Aftershocks of California’s Philanthropic QuakeGate

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Remember Chuck Quackenbush? Barely avoiding a perp walk, Quackenbush had to resign his post as California insurance commissioner in order to avoid impeachment as a philanthropic miscreant. There’s something of Shakespearean tragedy in his story, plummeting from hotshot California state government official to foundation abuser to Hawaiian scofflaw—and now a Florida deputy sheriff under investigation for shooting an unarmed man.

In the aftermath of the 1994 Northridge Earthquake, Quackenbush’s office went after recalcitrant insurance companies such as Allstate and State Farm, winning large settlements on behalf of Californian homeowners who the companies had shafted (a test run for insurance company behavior in the wake of Hurricanes Katrina and Rita, obviously). Quackenbush put the funds into three foundations he and his lieutenants established and controlled.

Unfortunately, rather than using the moneys to help Californian homeowners and renters, the Quackenbush team handed out grants to politically connected nonprofits, some of which just happened to be connected to Quackenbush himself. After an investigation by a bipartisan committee of the state legislature, Attorney General Bill Lockyer immediately shut down one of the foundations as a “sham” and got convictions of some Quackenbush aides for mail fraud, laundering, and other philanthropic misadventures.

While his associates became guests of the state’s prison system, Quackenbush dodged that fate . The young, physically fit Insurance Commissioner decamped for Hawai’i where he set up shop supposedly working for “Military Intelligence” on post-9/11 planning and providing “strategic advice” for Hawai’i’s Republican state legislators — we kid you not — as he wrote it on his personal website. He also took up the sport of outrigger canoe paddling, part of his plan of “decompressing and preparing for the future” after his California ignominy.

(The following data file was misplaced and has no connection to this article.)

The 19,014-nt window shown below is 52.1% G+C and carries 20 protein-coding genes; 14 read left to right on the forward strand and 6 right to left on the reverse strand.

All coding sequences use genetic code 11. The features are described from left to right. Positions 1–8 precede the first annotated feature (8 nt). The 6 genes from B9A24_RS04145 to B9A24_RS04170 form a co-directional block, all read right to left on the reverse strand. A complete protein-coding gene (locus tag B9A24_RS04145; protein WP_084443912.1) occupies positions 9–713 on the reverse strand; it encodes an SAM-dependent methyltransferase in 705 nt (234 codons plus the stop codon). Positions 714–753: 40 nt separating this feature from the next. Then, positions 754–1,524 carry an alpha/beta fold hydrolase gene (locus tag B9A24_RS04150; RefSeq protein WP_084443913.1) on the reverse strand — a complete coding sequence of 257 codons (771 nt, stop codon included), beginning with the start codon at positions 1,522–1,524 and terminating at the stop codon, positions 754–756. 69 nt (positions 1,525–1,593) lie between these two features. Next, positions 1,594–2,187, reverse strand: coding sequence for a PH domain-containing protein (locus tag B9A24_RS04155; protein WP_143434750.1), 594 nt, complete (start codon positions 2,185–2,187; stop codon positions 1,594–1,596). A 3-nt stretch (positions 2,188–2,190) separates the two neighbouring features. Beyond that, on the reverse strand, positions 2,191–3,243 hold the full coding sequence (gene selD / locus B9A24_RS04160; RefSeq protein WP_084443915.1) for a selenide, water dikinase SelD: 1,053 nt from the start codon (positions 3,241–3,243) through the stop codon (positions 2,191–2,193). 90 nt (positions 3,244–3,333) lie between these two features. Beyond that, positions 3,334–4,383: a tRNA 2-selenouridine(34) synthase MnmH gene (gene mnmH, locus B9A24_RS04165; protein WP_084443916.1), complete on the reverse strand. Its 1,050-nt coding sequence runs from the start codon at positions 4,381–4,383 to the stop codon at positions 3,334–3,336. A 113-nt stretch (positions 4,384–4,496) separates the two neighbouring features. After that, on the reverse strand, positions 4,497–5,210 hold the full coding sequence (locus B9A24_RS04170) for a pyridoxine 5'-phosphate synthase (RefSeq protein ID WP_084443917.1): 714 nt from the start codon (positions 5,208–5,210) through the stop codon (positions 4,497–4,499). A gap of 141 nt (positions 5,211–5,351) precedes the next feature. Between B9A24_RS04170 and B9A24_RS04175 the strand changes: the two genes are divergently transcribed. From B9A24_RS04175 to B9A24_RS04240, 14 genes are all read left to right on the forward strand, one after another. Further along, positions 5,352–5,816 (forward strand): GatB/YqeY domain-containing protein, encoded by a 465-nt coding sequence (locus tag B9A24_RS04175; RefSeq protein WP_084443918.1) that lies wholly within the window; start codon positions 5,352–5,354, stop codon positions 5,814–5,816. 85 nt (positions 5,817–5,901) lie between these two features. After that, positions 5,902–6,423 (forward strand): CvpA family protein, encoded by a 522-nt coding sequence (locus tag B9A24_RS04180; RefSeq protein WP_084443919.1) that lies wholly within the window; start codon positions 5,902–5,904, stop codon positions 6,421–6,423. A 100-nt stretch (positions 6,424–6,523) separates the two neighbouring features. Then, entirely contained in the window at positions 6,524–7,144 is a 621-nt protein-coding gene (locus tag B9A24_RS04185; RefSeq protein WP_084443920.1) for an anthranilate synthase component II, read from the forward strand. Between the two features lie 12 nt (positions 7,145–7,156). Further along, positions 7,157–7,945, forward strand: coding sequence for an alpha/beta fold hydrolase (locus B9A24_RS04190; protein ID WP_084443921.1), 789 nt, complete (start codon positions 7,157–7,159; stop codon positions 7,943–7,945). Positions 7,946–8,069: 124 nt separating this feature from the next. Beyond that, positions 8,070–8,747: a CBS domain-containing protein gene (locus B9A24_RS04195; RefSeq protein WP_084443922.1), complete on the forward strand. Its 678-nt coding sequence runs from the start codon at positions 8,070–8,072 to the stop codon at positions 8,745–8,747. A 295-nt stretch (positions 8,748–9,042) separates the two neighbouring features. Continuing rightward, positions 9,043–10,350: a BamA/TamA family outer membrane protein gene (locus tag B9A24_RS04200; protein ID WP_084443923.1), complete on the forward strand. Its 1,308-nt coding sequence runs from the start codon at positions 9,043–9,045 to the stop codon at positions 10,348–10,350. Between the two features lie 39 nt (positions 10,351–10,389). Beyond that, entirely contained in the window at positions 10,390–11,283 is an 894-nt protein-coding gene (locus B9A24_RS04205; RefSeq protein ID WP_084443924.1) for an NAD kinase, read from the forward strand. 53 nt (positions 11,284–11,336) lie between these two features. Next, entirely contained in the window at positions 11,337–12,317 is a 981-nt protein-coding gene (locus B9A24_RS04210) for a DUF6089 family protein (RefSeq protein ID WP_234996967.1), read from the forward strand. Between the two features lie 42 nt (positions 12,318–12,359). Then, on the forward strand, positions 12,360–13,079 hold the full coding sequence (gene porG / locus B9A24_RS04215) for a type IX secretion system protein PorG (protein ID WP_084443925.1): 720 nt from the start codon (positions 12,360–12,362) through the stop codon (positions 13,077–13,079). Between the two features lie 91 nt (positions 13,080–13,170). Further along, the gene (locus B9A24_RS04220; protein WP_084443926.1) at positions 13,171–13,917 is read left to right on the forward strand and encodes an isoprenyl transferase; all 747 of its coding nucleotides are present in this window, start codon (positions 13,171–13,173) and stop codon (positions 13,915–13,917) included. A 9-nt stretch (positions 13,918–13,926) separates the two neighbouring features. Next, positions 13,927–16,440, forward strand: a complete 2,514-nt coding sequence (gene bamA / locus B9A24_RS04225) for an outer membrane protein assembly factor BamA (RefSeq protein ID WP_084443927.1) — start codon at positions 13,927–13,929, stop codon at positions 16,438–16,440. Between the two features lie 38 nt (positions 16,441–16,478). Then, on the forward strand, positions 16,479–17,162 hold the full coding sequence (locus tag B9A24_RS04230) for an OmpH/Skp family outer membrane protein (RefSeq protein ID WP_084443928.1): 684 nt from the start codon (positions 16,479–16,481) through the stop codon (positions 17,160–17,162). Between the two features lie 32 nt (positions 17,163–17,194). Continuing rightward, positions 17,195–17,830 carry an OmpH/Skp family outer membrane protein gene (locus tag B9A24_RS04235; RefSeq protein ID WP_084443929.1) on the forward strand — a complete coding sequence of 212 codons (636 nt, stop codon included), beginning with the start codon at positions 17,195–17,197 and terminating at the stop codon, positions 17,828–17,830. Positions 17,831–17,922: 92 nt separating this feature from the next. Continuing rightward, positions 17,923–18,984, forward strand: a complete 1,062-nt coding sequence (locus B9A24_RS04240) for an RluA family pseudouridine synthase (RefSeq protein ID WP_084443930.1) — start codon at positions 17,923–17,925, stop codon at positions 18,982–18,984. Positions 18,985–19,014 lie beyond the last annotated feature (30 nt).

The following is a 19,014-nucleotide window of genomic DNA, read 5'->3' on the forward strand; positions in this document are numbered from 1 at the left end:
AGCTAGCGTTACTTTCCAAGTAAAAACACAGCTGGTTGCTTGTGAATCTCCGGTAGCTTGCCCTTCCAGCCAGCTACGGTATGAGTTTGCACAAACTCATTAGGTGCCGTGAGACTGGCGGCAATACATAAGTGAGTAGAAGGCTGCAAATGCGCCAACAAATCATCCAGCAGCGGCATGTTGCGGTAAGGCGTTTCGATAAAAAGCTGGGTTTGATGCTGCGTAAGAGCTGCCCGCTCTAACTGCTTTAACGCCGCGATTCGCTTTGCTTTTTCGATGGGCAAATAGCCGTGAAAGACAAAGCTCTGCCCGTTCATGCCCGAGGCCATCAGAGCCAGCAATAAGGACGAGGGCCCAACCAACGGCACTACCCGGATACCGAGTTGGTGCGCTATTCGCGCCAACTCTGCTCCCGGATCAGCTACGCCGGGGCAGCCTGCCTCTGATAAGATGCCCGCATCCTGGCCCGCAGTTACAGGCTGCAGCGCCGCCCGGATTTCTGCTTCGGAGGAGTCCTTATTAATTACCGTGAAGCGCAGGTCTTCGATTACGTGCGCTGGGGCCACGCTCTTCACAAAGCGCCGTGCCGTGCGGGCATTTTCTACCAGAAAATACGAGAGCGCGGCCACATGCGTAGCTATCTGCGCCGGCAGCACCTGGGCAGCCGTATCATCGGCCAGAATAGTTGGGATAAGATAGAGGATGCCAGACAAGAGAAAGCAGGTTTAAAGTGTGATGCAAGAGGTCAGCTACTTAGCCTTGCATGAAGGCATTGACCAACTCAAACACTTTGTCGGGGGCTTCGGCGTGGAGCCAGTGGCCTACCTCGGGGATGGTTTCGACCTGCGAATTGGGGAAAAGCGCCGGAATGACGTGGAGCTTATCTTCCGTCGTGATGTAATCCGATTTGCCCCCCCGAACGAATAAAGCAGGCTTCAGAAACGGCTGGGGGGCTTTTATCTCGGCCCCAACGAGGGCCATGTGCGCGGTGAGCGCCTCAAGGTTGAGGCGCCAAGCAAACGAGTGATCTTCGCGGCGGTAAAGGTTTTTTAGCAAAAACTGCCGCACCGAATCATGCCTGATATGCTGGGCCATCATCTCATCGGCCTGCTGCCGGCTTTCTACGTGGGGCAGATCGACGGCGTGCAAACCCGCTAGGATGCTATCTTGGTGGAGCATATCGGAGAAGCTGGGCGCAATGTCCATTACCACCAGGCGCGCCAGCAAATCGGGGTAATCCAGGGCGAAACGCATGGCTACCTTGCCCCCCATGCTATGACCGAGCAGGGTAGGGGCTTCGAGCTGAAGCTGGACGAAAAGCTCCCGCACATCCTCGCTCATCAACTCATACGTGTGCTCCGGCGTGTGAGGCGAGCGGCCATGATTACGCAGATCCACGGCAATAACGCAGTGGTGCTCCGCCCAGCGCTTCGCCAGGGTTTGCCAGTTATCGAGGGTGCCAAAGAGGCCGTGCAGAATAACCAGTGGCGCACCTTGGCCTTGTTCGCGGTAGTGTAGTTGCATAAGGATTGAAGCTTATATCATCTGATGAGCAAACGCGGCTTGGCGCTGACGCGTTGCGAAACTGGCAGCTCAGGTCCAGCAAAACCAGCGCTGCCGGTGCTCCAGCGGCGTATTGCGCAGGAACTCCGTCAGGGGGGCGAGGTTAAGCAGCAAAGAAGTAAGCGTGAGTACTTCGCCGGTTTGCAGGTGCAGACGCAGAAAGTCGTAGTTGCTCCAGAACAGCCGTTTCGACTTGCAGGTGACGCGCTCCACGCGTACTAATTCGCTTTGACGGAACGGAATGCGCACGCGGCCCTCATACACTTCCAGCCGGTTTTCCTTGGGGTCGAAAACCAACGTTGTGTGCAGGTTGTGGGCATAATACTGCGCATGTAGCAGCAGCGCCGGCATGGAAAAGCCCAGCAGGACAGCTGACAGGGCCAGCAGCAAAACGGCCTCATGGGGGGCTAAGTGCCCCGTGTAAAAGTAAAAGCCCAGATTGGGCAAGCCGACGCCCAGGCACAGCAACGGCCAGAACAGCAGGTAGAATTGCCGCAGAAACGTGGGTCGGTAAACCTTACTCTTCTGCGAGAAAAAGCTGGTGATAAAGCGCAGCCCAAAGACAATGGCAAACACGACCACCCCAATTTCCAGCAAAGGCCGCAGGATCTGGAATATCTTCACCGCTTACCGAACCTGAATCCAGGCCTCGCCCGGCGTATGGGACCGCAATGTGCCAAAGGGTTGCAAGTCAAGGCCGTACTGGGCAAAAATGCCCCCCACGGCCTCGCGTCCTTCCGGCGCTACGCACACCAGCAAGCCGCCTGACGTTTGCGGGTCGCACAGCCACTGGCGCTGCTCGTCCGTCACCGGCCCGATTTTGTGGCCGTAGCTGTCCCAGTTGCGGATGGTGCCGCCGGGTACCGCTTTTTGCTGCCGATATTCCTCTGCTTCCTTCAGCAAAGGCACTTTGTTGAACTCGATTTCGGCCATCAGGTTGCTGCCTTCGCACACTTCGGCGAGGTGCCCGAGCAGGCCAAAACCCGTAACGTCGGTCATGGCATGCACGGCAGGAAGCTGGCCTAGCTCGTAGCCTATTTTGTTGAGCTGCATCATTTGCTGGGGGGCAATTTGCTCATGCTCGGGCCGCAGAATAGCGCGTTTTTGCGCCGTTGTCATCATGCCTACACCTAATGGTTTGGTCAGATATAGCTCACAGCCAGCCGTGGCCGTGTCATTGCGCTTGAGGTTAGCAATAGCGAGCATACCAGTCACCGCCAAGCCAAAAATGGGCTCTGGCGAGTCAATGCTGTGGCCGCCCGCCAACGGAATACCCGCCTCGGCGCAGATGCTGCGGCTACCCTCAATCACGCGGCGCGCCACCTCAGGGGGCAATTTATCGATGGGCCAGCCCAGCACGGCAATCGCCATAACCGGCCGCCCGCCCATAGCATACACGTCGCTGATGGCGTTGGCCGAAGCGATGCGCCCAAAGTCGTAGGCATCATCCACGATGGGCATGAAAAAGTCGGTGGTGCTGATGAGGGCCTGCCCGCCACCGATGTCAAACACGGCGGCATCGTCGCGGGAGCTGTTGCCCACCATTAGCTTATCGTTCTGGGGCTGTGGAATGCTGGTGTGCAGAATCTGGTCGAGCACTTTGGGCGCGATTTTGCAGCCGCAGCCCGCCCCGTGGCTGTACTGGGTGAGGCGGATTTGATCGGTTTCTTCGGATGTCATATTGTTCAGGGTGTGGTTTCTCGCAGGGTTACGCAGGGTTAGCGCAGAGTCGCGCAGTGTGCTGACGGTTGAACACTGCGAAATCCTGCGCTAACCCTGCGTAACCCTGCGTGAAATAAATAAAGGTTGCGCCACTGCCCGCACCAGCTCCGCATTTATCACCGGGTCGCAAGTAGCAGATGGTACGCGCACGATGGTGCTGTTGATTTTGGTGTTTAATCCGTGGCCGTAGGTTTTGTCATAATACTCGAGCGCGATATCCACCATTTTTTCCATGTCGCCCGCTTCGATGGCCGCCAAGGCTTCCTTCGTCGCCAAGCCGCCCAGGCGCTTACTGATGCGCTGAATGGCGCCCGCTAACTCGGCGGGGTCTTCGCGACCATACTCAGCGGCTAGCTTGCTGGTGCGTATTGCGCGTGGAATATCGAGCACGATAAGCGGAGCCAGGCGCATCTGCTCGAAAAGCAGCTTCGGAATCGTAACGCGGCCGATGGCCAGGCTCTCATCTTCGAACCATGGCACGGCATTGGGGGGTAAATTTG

At some point, he left Hawai’i and reemerged in 2005 as a sheriff’s deputy in Lee County, Florida. We simply note the news report that last month, the former insurance commissioner, shot and critically wounded a suspect who had allegedly been resisting arrest. According to news reports, Quackenbush shot the guy in the abdomen because they guy had grabbed Quackenbush’s taser and pointed it at him.

Irony was as compelling as tragedy in Shakespeare, and so it is for the story of Chuck Quackenbush. Almost a decade after Quackenbush dedicated $400,000 of the California Research and Assistance Fund toward the expenses of his political campaign advisors and $500,000 to the Sacramento office of the Urban League, which had just placed him on its board of directors, the remaining dollars are just now being released for some of their original purposes. The Seismic Safety Commission will be distributing grants and contracts through a competitive process for “educational issues, scientific issues, [and] structural performance issues” related to—earthquakes.

Quackenbush’s behavior was so utterly reprehensible in its misuse of the public’s money, that it is easy to fall prey to unmitigated schadenfreude. But look at Quackenbush’s personal webpage, think about this elected California insurance commissioner and aspiring gubernatorial candidate, ruining his government career by playing fast and loose with foundation funds, then concocting a tale of his Hawaiian political and personal rebirth, and finally ending up struggling over a stun gun as a cop in Southwest Florida. It’s all so sad — for philanthropy and for Chuck Quackenbush.